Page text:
Here’s the job description:

I need a reliable and talented php-developer who can use best practice development (version controlling, well commented and tested code, etc.) to develop a peer-2-peer lending site with a team.

Is this the going rate for PHP developers these days? Doubt it.

There’s a really interesting thread on Reddit about this job posting. It seems like many of the comments note that $7 in India is worth more than $40 in the U.S.

Zend Releases Studio 7.0 Beta

Today, Zend released the latest beta version of their Zend Studio application. Zend Studio is an integrated development environment (IDE) for PHP developers. Although the software usually requires a commercial support license (which currently runs $399 for one year or $717 for three years), the beta version of Zend Studio 7.0 is available as a free trial download for the time being.

You can download the beta software from Zend’s Web site.

Listing the Contents of a Directory With PHP

Following is a quick tutorial explaining how to list the contents of a directory with PHP. Much of this information is taken from the official PHP documentation of the opendir() function.

To begin with, you need to determine which directory you want to list. Start by storing the location of that directory in a variable. If you want to list the contents of the directory in which your script is running, you can use the realpath function to find the full path to that directory. That would look something like:
$dir = realpath('./');
The function above will find the full, absolute path to the current directory and store it as the “$dir” variable.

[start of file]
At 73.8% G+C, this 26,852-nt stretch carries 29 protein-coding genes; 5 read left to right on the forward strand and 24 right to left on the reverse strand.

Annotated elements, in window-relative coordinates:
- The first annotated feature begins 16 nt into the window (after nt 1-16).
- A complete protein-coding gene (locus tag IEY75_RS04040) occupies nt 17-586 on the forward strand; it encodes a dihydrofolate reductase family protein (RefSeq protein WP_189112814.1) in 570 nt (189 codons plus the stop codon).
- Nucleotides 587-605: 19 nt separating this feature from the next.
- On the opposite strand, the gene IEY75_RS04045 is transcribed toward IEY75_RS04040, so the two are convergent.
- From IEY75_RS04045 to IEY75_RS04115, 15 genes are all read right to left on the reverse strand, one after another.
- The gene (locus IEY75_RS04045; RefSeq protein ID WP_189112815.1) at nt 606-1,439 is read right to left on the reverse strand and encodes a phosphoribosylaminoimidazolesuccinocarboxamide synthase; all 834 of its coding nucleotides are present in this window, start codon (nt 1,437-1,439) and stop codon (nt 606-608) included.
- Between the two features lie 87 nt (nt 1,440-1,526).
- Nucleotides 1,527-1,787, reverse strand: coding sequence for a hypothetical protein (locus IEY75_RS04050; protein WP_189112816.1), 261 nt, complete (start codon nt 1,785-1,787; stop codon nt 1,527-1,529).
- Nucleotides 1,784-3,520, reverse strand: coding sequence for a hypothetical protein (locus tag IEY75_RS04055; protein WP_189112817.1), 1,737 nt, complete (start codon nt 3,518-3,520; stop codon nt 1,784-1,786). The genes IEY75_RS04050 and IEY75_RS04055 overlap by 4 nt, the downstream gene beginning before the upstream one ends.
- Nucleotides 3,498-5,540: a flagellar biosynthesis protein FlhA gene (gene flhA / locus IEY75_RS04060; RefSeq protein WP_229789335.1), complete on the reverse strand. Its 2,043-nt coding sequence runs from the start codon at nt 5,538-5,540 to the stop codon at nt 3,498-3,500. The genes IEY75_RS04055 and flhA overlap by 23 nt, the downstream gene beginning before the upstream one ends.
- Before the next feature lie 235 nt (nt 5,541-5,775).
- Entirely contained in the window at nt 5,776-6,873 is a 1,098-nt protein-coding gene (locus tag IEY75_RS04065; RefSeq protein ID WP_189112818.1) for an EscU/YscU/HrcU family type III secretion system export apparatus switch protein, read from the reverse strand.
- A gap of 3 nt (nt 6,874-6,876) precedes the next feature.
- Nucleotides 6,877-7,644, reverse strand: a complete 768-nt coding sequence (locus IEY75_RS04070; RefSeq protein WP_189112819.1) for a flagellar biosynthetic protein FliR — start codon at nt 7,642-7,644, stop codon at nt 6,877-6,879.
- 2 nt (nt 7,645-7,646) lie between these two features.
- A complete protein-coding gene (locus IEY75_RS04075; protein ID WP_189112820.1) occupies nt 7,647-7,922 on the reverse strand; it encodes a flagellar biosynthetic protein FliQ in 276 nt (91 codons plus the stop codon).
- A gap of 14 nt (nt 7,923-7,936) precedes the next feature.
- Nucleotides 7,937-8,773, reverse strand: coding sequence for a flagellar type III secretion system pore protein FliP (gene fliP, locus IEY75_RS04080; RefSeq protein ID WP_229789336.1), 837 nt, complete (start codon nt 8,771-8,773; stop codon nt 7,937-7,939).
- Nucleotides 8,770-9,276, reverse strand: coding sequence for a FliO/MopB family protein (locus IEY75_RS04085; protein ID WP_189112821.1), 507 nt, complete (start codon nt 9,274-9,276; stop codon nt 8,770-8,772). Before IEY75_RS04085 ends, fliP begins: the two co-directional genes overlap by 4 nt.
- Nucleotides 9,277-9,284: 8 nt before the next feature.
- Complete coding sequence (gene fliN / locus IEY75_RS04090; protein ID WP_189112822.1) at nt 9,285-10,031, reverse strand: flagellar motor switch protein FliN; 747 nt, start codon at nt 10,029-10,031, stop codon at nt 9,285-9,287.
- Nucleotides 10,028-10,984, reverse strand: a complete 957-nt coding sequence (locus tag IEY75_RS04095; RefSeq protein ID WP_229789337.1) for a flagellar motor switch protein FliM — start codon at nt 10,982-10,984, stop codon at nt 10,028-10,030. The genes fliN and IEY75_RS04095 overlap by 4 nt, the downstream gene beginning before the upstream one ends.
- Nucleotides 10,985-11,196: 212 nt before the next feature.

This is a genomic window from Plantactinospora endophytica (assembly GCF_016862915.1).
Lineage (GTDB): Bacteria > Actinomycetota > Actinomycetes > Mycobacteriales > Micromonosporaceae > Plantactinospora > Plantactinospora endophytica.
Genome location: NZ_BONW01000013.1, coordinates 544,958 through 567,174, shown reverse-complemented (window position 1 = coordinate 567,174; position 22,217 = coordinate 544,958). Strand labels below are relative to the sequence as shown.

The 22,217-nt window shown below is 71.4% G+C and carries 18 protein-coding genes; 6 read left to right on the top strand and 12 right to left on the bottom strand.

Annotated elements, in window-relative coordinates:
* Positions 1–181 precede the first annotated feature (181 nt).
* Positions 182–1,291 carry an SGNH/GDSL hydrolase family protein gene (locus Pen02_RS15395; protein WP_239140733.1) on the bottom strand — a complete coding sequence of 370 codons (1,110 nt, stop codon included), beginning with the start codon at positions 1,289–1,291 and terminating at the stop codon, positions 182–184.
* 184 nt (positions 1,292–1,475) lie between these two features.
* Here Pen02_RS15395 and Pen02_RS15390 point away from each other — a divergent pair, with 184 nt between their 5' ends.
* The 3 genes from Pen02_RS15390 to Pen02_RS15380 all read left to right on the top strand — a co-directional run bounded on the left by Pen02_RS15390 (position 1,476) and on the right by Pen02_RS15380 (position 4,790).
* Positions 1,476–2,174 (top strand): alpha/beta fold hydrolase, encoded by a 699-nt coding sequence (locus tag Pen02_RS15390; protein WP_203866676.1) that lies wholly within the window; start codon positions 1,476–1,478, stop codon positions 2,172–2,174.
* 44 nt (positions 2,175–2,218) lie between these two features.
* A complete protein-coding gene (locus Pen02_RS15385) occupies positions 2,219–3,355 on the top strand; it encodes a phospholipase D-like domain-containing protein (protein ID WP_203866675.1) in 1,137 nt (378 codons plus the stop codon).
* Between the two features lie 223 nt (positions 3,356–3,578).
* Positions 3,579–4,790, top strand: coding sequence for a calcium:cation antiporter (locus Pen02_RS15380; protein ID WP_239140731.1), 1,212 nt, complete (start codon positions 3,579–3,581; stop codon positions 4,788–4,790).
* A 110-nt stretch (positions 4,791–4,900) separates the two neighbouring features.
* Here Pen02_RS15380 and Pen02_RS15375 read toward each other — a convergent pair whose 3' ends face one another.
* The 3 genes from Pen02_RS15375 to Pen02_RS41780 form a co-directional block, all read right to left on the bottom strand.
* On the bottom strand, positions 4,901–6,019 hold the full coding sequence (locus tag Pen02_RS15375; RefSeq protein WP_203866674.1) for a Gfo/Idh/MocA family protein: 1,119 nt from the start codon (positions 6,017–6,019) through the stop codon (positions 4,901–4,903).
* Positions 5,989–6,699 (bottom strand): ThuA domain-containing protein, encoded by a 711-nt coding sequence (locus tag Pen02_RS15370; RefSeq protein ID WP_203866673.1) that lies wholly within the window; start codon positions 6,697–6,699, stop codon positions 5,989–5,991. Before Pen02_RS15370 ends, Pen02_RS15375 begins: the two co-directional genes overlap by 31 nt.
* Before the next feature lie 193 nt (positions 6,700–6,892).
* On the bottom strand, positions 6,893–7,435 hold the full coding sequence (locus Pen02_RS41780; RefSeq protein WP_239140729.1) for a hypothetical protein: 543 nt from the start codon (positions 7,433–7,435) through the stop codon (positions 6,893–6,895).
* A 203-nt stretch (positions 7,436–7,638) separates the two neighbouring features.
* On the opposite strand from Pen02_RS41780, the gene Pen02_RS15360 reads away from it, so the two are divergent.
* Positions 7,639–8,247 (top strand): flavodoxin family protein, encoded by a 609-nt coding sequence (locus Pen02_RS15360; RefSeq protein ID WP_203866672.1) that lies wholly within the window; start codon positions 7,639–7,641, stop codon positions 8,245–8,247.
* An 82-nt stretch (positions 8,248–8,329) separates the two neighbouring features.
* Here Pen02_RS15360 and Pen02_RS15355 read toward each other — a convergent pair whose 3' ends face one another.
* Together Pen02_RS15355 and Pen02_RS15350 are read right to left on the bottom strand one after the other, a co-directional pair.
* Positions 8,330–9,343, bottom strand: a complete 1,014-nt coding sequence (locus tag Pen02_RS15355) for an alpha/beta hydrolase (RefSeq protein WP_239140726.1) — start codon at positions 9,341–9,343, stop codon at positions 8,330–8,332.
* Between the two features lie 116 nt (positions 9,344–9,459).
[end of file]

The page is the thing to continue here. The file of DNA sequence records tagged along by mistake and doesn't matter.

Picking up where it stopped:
Next, write yourself a function that looks similar to:
define('HOMEPATH','/home/user/directory'); // Change this to match the absolute path to the root of your Web site (no trailing slash)
define('HOMEURL',''); // Change this to match the URL to the root of your Web site (no trailing slash)

function listdir($dir) {
$list = array();
// Open a known directory, and proceed to read its contents
if (is_dir($dir)) {
if ($dh = opendir($dir)) {
while (($file = readdir($dh)) !== false) {
if($file !== '.' && $file !== '..' && $file !== 'index.php') {
if(is_dir($dir.'/'.$file)) {
$tmparr = listdir($dir.'/'.$file);
if(count($tmparr)) {
$list[] = '<li><strong>'.$file.'</strong><ul>'.implode('',$tmparr).'</ul></li>'."\n";
else {
$list[] = '<li><a href="'.str_replace(array(HOMEPATH,'&',' '),array(HOMEURL,'&amp;','%20'),$dir.'/'.$file).'">'.str_replace(array('&'),array('&amp;'),$file).'</a></li>'."\n";
return $list;

The function above will recursively search the directory and create an unordered list of links to each of the files found inside. It will ignore “index.php” in each of those directories.

To run the function and print the list onto your screen, you would use code similar to:
$list = listdir($dir);
if(count($list)) { // Check to make sure the list returned had at least one item
echo '<ul>'.implode('',$list).'</ul>';

That’s about all there is to it. I hope that helps someone.

Edit: On July 14, 2009, I updated the code in this post due to a potential bug. The code used in this post has been tested and is available in a ZIP file in this post.